Because the external control signals (e.g., CKEsignal, CSsignal, sCSsignal, ODTsignal, ZQsignal, and sZQsignal) originate from outside of the die stack 60 and enter the die stack 60 from an underlying substrate or PCB (not shown) through the bottom die 62, it is desirable to provide routing through the die stack 60 to allow the desired signals to reach the control inputs for each die. The RDLs 64, 68, and 76 operate to direct the signals to appropriate pins (e.g., CKE, Dum0, CS, Dum1, ODT, Dum2, ZQ, or Dum3) on each die. For example, the CSsignal control signal enables the CS control input pins on the first die 62 and the fourth die 74. However, the CS pins on the second die 66 and third die 70 are enabled by the sCSsignal control signal, rather than the CSsignal control signal. Accordingly, the RDLs are utilized to route the CSsignal and sCSsignal signals to the appropriate pins. Specifically, for example, the first RDL 64 routes the CSsignal signal from the CS pin on the first die 62 to an available pin, such as Dum0, on the first die 62. As will be appreciated, Dum0-Dum3 represent unassigned or unused pins on each die 62, 66, 70, and 74. The Dum0 pin on the first die 64 is coupled to other Dum0 pins on dies 66 and 70, thus establishing a communication route that passes through both the second die 66 and third die 70 to the RDL 76 on the fourth die 74. The RDL 76 on the fourth die 74 routes the CSsignal signal to the CS pin on the fourth die 74, thus enabling it. While this is a simple example, one of ordinary skill in the art will recognize that the RDLs also provide similar routing through the die stack 60 to enable other control input pins with the corresponding required signals.
As noted above, providing RDLs (e.g., 64, 68, and 76) within a die stack (e.g., 60) can be beneficial because it enables communication of external signals to appropriate pins within the die stack. However, the use of RDLs can be expensive and inefficient. For example, as noted above, each of the die 62, 66, 70, and 74 are different because each requires a different RDL configuration to enable the appropriate pins throughout the die stack 60. Accordingly, separate processes, equipment, material, and procedures are required to provide each of the die configurations. This may not be desirable. Accordingly, embodiments of the present invention facilitates the provision of die that are fabricated equivalent to one another but that can be configured to meet the requirements of a particular die stack element.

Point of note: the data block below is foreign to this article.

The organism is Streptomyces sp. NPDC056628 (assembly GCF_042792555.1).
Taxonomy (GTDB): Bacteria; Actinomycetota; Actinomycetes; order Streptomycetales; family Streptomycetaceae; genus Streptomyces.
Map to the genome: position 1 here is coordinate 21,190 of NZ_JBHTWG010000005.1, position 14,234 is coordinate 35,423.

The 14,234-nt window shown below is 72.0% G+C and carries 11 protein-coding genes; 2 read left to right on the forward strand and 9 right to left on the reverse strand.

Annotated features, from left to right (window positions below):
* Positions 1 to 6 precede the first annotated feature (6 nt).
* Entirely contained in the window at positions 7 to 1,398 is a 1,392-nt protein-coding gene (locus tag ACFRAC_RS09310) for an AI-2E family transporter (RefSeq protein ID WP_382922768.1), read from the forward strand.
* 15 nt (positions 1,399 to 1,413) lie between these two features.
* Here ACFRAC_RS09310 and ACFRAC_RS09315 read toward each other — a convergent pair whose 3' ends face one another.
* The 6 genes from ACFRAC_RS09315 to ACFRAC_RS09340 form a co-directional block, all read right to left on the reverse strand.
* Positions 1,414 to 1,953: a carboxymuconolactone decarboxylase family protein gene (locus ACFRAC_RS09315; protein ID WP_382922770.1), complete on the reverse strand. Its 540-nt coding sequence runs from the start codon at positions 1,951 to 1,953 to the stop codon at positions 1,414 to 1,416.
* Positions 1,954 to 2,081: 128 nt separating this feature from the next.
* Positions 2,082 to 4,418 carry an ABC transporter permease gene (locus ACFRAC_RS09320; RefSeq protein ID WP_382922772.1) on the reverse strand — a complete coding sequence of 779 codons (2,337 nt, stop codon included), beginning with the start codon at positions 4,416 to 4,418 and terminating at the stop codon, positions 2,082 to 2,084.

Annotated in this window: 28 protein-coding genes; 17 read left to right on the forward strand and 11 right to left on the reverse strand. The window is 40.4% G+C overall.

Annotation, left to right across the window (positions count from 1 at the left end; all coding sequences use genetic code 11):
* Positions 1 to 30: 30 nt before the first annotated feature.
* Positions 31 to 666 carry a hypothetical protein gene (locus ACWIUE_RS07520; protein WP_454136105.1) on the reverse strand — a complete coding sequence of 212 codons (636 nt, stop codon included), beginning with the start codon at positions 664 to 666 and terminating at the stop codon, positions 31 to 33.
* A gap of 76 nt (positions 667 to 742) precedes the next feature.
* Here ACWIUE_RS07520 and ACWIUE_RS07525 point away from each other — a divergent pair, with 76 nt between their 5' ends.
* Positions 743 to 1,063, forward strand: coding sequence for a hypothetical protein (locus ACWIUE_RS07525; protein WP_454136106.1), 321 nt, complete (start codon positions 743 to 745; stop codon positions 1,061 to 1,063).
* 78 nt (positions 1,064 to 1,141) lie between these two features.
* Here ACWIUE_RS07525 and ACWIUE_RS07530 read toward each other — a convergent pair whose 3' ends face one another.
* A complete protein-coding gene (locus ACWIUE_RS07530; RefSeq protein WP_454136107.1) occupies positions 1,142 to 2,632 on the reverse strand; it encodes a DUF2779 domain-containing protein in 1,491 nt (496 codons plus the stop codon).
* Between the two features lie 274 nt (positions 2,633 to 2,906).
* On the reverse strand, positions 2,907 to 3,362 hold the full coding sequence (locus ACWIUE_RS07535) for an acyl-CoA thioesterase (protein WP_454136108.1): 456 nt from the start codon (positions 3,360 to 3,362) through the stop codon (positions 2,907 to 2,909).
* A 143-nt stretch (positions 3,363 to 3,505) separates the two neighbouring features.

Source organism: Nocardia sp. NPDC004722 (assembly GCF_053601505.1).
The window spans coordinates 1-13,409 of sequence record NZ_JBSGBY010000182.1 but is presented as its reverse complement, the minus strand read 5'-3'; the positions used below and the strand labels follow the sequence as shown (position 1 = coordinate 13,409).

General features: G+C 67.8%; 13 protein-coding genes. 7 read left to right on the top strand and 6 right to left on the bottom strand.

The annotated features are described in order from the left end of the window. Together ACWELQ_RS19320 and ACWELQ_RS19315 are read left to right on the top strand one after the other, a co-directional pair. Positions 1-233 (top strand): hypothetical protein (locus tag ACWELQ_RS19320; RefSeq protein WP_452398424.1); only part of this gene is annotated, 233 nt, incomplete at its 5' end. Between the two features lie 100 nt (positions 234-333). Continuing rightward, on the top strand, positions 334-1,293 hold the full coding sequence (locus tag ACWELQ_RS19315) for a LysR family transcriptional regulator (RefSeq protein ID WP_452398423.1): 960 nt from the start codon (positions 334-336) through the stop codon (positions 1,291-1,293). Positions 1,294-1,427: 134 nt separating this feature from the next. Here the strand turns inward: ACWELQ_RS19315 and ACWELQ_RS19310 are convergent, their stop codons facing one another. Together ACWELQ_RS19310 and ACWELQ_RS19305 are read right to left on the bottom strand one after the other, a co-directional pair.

Because the external signals (e.g., CKEsignal, CSsignal, sCSsignal, ODTsignal, ZQsignal, and sZQsignal) originate from outside of the configurable die stack 90 and enter the die stack 90 through the bottom die 92, it is desirable to provide routing through the die stack 90 to allow the desired signals to reach the control inputs for each die. It is also desirable to achieve this without using RDLs and without requiring that each die be uniquely manufactured. Accordingly, the illustrated embodiment includes the path selectors 100, which can be configured such that they direct the signals to appropriate pins (e.g., CKE, Dum0, CS, Dum1, ODT, Dum2, ZQ, or Dum3). For example, the CSsignal control signal enables the CS control input pin on the first die 92 and on the fourth die 98. However, the CS pins on the second die 94 and third die 96 are enabled by the sCSsignal control signal, not the CSsignal control signal. Accordingly, the path selectors 100 are enabled such that they can be utilized to route the CSsignal and sCSsignal signals to the appropriate pins while avoiding inappropriate pins.
In the embodiment illustrated by
In operation, the path selectors 100 receive signals (e.g., CKEsignal and sCKEsignal), that pass through buffers 134 (with exception to the ZQ path selector 124) and into the multiplexer (e.g., 128, 130, and 132), which designates a signal path. The selected signal then enables the corresponding circuit 136. As will be appreciated, each circuit 136 simply represents the active ICS that are associated and enabled by each of the respective control signals. The path selectors 100 may be fuse controlled (e.g., using a fuse or an antifuse) or may utilize mode register select (MRS) to implement path selection. For example,
While the invention may be susceptible to various modifications and alternative forms, specific embodiments have been shown by way of example in the drawings and have been described in detail herein. However, it should be understood that the invention is not intended to be limited to the particular forms disclosed. Rather, the invention is to cover all modifications, equivalents, and alternatives falling within the spirit and scope of the invention as defined by the following appended claims.
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|U.S. Classification||365/63, 257/696, 257/686, 361/790, 438/109|
|Cooperative Classification||G11C5/02, H01L2924/01055, H01L2224/16145, H01L2225/06513, G11C11/4096, G11C5/04, G11C7/109, G11C11/4093, G11C7/225, H01L2225/06527, H01L25/0657, G11C2207/2254, G11C7/22, G11C7/1078, H01L2225/06541|
|European Classification||G11C5/02, G11C7/10W, H01L25/065S, G11C5/04, G11C11/4093, G11C7/22, G11C11/4096, G11C7/10W5, G11C7/22B|